Hints

How-to remove a PDF password

Posted on Jul 28, 2010 in Hints, Mac

Have you ever been given a PDF document, only to find you can’t read it on your device of choice because it’s password-protected? Most universities nowadays make course material available in PDF format. However, some insist on making their material password-protected, in order to prevent unauthorized users from reading it.

Unfortunately, the password protection can cause other issues:

  • Preview’s full-screen “Slideshow” view will display a blank screen (rdar: 7757682)
  • Not all iOS apps can open encrypted PDFs (although iBooks and GoodReader have both recently been updated to support this feature)
  • PDF Passwords aren’t saved – so you’ll need to look it up and enter it each time

But if you have the correct password and can open the PDF file, there’s a (slightly tricky) way to store a non-password protected copy for personal use. There are a few different ways you can do this, but after trying out several methods, I believe this is the easiest.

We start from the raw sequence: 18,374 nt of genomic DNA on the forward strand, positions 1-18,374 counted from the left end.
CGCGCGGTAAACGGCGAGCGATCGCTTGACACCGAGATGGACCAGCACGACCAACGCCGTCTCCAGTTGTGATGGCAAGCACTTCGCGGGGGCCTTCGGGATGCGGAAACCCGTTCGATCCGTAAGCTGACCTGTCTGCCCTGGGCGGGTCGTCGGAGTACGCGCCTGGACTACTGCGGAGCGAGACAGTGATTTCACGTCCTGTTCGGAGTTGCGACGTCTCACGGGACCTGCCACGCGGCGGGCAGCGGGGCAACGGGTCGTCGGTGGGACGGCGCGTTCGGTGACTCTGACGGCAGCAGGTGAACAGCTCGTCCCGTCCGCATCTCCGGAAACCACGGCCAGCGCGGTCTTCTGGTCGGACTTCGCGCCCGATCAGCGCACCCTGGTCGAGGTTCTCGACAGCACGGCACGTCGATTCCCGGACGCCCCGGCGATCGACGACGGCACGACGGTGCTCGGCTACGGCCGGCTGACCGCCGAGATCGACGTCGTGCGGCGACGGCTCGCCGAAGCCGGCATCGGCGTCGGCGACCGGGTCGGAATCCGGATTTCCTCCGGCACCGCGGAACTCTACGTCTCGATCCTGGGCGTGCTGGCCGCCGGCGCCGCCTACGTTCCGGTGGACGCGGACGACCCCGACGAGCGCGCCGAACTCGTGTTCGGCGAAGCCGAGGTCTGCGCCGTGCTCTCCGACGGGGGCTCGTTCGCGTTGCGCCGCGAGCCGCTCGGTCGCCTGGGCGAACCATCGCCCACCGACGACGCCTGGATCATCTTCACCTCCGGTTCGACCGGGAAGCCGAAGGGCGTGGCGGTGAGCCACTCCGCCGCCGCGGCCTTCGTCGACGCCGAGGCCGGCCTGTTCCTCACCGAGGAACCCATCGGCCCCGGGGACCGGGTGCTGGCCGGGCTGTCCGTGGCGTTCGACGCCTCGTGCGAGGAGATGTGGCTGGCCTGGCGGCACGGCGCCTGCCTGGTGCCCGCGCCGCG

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Free OS X World Cup Vuvuzela Filter

Posted on Jun 14, 2010 in Hints, Mac

If you watch TV on your Mac and been annoyed by the constant buzzing of the Vuvuzela’s during the World Cup games, you might want to try this tip.

I use the equinux TubeStick to watch TV (full disclosure: I work for equinux) so this tutorial was written for The Tube, but it’ll work with other software or online streaming sites as well.

Update:

My colleague has put together a small application that eliminates the need to use Garageband. Check it out for even easier Vuvuzela filtering.

Step 1: Install & Configure Soundflower